While the numbers of opioid prescriptions and overdose deaths in the United States recently have declined for the first time in years, experts continue to be concerned at how and why the painkilling medicines are being prescribed.

Once reserved for only the most severe kinds of pain, opioid medicines have been far more widely dispensed in recent years, in some cases without clinical evidence of their effectiveness and safety. Those prescribing practices are blamed for fueling the opioid crisis as users move on to heroin and fentanyl, chemical cousins of pharmaceuticals such as oxycodone.

Two recent studies highlight continued efforts to control and monitor opioid prescriptions and their effectiveness. Two other studies looked at knee surgery in patients with meniscus tears or damage to the cartilage.

Ankle sprains and opioid prescriptions

A Michigan Medicine report published this month in the Annals of Internal Medicine found that the rate of opioid prescriptions for ankle sprains has increased in recent years.

The researchers looked at health insurance claim data for 592,000 patients diagnosed with an ankle sprain over a nine-year period, from 2008 to 2016, and found that 11.9% were prescribed opioids. Of those patients who had not been prescribed opioids in the year before the sprain, 8.4% were still filling the prescription three months after the original diagnosis.

About 25% of patients with ankle sprains received opioid prescriptions in emergency medicine and primary care settings, researchers found.

Opioids are not recommended for ankle sprains, said one of the authors, James R. Holmes, an associate professor of orthopedic surgery at Michigan Medicine. What is recommended is cold therapy, nonsteroidal anti-inflammatory drugs, functional support, and exercise, he said.

“No evidence-based treatment guidelines for ankle sprains include prescribing opioids,” he said in a release.

Opioid use lower in patients given NSAIDS

It is possible to control pain after surgery by giving patients fewer opioids than had previously been prescribed, researchers from the New York University Hospital for Joint Diseases found.

In a small randomized study of 40 patients who had arthroscopic shoulder surgery, the group that received a 10-pill “rescue” prescription of Percocet plus ibuprofen used fewer opioids than a similar group that was prescribed Percocet alone, the researchers found.

The research was presented at the American Orthopedic Society for Sports Medicine’s (AOSSM) annual meeting held earlier this month.

“The public health crisis of opioid abuse requires an immediate solution beginning with the reduction of post-operative narcotics distribution,” said Kamali A. Thompson, one of the researchers.

Two recent studies highlight the treatment for meniscus injuries.
Two recent studies highlight the treatment for meniscus injuries.

Surgery may be better than doing nothing for older patients with meniscus tears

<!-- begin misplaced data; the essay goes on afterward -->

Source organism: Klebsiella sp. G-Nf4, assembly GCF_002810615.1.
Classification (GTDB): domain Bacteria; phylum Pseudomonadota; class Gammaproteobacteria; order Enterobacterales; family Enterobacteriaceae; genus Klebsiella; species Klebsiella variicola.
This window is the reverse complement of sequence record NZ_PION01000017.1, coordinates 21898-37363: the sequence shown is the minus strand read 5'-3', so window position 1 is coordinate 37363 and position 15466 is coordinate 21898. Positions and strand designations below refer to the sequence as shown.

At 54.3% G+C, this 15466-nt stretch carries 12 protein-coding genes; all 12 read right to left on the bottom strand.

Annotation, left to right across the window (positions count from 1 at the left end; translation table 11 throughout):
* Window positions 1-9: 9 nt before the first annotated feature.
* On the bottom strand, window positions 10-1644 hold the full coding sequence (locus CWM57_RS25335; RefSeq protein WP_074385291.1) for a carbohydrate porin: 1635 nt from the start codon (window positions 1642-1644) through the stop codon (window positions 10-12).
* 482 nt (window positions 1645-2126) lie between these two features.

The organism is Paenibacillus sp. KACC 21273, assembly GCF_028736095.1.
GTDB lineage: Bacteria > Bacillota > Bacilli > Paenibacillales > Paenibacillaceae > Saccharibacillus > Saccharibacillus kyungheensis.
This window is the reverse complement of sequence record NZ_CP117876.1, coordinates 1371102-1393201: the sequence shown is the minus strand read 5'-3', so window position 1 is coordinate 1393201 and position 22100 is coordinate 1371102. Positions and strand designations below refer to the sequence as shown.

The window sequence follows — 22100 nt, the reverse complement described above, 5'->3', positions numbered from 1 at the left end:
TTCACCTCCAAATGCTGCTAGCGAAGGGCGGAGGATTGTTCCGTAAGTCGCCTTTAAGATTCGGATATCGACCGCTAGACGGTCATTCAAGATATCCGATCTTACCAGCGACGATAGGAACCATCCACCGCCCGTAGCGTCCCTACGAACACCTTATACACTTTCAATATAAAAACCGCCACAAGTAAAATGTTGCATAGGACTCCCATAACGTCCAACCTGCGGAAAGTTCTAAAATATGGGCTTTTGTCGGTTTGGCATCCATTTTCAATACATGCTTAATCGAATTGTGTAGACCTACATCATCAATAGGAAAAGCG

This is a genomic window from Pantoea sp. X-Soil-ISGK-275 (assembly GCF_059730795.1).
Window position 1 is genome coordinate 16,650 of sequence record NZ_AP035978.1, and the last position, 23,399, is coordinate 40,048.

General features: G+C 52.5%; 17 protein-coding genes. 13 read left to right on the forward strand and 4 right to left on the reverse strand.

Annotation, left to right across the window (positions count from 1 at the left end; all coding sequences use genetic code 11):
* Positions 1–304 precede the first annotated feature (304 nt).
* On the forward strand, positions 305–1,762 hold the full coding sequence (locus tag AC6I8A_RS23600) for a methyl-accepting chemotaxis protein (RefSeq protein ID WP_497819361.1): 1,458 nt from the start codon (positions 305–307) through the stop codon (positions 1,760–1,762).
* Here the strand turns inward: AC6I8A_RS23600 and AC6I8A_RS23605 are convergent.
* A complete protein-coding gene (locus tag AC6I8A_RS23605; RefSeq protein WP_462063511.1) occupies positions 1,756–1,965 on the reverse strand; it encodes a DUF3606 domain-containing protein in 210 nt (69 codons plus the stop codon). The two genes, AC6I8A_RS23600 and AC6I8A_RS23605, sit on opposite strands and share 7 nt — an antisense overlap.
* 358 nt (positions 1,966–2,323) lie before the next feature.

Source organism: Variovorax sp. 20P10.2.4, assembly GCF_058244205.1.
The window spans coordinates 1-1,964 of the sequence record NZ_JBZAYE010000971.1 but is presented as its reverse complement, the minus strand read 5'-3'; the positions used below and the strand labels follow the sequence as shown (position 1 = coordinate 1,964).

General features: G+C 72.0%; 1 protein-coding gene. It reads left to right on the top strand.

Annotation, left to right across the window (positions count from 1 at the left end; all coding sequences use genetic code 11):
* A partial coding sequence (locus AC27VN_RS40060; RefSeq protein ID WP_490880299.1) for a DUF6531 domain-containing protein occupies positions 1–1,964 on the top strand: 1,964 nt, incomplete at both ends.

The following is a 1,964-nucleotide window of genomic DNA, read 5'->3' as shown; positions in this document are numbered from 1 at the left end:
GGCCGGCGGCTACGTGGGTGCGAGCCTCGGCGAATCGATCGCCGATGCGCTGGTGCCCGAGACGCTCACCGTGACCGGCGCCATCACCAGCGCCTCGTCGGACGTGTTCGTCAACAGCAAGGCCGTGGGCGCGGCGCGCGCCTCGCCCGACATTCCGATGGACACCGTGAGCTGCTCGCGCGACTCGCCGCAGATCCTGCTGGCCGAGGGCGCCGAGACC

Patients over age 50 who had arthroscopic surgery for meniscus tears had a lower rate of total knee replacement surgery in the two-year follow-up, researchers at Stanford Medicine found.

The research was presented at the AOSSM’s annual meeting held earlier this month.

The patients were diagnosed with a meniscal root tear. The meniscus is the spongy cushion between the top and lower parts of the knee joint. Tears can affect younger healthy athletes and older patients with degenerative knees. There is currently no successful treatment path for older patients.

The study looked at outcomes in 48 cases and found that only 3% of those who had a repair of the meniscal root went on to need a knee replacement compared with 33% in the observational group.

Surgery should be considered for the treatment of meniscal root tears in the older population, said Jason L. Dragoo, an orthopedic surgeon and one of the Stanford Medicine researchers.

Will platelet-rich plasma therapy help lower risk of meniscus repair?

Platelet-rich plasma therapy, which uses a concentration of the patients own platelets to help with healing, has been shown to reduce the risk of a second meniscus failure.

Ohio State University researchers found the use of platelet-rich plasma (PCP) did not protect patients who had surgery for an anterior cruciate ligament (ACL) tear. It was presented at the AOOSM’s annual meeting held earlier this month.

Researchers randomly assigned 550 patients into two groups: one who had meniscus surgery repair with the PCP treatment, and the other that did not receive the PCP treatment. Patients who had a ACL repair at the same time were followed for three years.

Patients who did not get the added PCP had a 17% higher risk of meniscus failure while those who received the therapy had a 14.7% failure rate. The results for patients who had the ACL repair at the same time were likely to have a higher rate of failure, researchers found.